Sabu's Monday is quite the ride- textually surrealist and often absurdist, yet underneath its frantic surface lays a pointed commentary on the binary, simplistic nature of Japanese society. The story of a businessman who wakes up in a posh hotel room, totally clueless about how he got there, Monday chronicles this man's vague recollection of the day before, taking the viewer on a singular experience, one not confined by narrative formalism, where everything and anything seems possible. A social satire and meticulously crafted pitch-black comedy, Monday's message is opaque at first, but throughout its playful exuberance and commanding style the film reveals an assertive take down of Japan's repressed, work-obsessed culture. Throughout this character's journey to recall his wild night, Monday reveals a portrait of Japan that is alcohol-dependent and desperate for cheap thrills, transforming from what feels like a cautionary tale about vices and the self-serving nature and abuse they bring into something more. Many of the cross-sections of Japanese society are showcased throughout Monday, from the Yakuza to the everyday salaryman, and through the main protagonist's odyssey Sabu reveals a film about the complexities of morality and a striking critique of the binary & simplistic examination of good vs. evil. Stylish yet economical in execution, Sabu's Monday is a plee for more kindness in society, using the rapid escalation and perilous situation that its main protagonist finds himself in due to one bad night as an allegory about Japan and the repetitious and perpetual nature of violence created in a society with such binary assertions about right vs. wrong, good vs. evil.
Overwrought and overlong, Alexander Payne's Downsizing is an unfortunate misstep by the talented filmmaker, a social satire that is far too thematically didactic and formulaic to be enjoyed. Downsizing's high concept pays dividends early on with effective world building, yet both the main protagonist's characterization-one centered around finding happiness and internal satisfaction, as well as the film's socio-economic thematic assertions related to materialism, sustainability, and voluntarism, often feel contrived, forceful and familiar. At 2 hours and 15 minutes, Downsizing plods along repeating its on-the-nose message, unable to find the nuance or sophistication of these complex issues facing humankind opting instead to merely preach to its audience with a proverbial sludgehammer.
A film that is far more thematically complex than one would expect, Martin Campbell's The Foreigner is an intricate study of the complexities of morality, detailing the subjective nature of the decisions we make as individuals for the perceived greater good. A film where no clear protagonist is established, The Foreigner eschews revenge-thriller expectations at nearly every turn, being a film that works both on an escapist and intellectual levels, detailing the lives caught in the middle of complex authority structures created by nation states, politics, and bureaucracy.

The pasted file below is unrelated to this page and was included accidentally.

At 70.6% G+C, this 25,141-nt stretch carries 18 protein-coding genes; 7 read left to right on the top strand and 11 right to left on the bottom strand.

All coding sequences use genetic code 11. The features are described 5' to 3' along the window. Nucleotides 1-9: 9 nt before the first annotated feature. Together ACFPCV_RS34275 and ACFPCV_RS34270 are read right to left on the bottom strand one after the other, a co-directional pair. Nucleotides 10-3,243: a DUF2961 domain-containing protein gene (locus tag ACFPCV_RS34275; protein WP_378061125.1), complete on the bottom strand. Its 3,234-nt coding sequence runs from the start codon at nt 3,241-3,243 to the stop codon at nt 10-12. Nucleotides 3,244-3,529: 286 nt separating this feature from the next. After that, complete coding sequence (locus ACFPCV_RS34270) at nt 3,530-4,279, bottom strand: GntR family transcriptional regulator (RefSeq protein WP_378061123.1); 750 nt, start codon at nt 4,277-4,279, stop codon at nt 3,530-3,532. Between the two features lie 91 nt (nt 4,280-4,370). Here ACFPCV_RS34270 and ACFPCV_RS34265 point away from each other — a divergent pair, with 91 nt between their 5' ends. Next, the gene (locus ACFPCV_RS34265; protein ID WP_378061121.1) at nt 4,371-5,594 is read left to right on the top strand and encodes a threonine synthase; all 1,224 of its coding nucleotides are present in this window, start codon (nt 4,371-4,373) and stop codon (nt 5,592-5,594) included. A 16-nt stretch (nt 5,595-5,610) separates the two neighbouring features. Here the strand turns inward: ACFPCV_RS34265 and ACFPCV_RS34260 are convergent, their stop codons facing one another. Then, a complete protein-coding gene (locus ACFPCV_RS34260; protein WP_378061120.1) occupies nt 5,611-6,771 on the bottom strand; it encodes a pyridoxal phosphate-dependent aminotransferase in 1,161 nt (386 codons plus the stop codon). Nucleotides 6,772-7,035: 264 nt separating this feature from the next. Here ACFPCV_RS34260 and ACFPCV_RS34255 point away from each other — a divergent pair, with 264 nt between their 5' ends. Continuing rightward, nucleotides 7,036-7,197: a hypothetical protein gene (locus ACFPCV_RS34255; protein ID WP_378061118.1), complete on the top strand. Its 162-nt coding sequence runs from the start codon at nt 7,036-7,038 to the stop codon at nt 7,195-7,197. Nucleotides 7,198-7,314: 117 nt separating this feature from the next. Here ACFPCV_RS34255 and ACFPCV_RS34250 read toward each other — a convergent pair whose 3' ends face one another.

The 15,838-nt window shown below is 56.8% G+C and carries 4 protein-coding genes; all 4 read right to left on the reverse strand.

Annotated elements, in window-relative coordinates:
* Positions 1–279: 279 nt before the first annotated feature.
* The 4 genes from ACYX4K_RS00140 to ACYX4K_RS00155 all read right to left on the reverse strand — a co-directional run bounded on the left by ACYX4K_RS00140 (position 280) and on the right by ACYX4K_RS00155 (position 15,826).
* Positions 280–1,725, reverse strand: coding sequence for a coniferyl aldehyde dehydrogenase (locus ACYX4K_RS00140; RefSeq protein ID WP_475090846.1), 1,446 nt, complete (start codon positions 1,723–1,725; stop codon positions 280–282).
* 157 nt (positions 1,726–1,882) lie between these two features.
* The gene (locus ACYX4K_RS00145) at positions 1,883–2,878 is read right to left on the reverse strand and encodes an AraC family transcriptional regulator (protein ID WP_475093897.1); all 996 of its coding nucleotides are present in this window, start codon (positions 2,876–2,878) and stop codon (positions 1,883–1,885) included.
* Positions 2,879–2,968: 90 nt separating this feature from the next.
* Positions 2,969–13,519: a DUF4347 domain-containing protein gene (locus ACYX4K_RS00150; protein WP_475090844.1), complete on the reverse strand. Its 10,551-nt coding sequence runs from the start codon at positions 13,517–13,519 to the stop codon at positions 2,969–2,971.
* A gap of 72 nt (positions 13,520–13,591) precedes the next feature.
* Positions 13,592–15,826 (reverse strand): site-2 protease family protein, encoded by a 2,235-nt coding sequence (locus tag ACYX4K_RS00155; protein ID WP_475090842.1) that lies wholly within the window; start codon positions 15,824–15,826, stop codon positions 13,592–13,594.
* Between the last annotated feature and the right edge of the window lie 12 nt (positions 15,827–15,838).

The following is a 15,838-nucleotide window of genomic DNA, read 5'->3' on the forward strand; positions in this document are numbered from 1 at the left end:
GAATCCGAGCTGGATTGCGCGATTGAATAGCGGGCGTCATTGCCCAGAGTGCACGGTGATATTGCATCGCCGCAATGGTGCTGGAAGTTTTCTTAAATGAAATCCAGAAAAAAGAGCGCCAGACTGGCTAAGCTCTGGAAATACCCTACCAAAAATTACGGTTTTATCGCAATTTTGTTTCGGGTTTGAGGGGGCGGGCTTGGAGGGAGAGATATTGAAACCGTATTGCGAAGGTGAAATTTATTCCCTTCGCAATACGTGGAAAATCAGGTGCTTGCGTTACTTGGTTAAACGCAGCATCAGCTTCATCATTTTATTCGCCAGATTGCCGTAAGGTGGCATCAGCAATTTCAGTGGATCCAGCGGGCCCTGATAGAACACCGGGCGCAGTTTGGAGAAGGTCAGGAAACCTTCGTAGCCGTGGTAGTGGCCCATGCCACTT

A cynical deconstruction of the spy world, David Leitch's Atomic Blonde isn't as much an action film as the trailer lets on, focusing more on the espionage angle, playing into the tropes of the spy thriller where expectations are subverted time-and-time again. When the action does come though it doesn't disappoint, being well choreographed, raw, and visceral in nature, with Atomic Blond being a film in which the violence is felt in every punch that is landed. Atomic Blonde stringent espionage formalism does wear itself thin, asserting, rightfully so, that sides become endlessly blurred in this world of espionage, yet doing so in a way that doesn't quite congeal from a narrative perspective, as Atomic Blonde often feels far too convoluted for its own good, making it a film that is hard to enjoy throughout its entire running time.
David Ayers' Bright is a convoluted mess of a movie, which feels in part a missed opportunity, given the potential of such an inventive idea. Unfortunately Bright is simply lazy writing, a film that shows little interest in world-building its ambitious blend of socio-political realism and high-fantasy mysticism, opting instead to take the viewer along for a ride which feels simply like the masturbatory fantasies of a pompous writer who just expects everything to congeal to the audience without putting forth the effort necessary. For at least a healthy percentage of its running time Bright maintains the audiences interest due its singular premise, yet the dialogue and characterizations begin to wear thin, with nearly every character in the film, outside of the two leads, feeling simplistic, absurdly blunderous, and flat. It's probably too polite to merely call Bright's thematic assertions heavy-handed, as the whole film's commentary on discrimination is ham-fisted and inelegant. Bright is the type of film that is worth a watch, just as a great lesson of the importance of effective world-building in high concept fantasy/science fiction, a film that feels like it could have been something special if the screenplay was placed in better hands.
Feverish pacing with direction which exudes a sense of playful vitality, Doug Liman's American Made details the darkest aspects of American interventionism through the prism of its main protagonist, Barry Seal, a pilot who was recruited by the CIA in the late 1970s, whom eventually became a drug trafficker and gun smuggler, privy to any side whom could deepen his pockets. Liman's intentions are rooted almost entirely in providing an escapist thriller, and while the film could have dug deeper, particularly how it relates to interventionism & american greed, this is a film that is hard not to enjoy due to Tom Cruise's charm and the film's extraordinary pacing.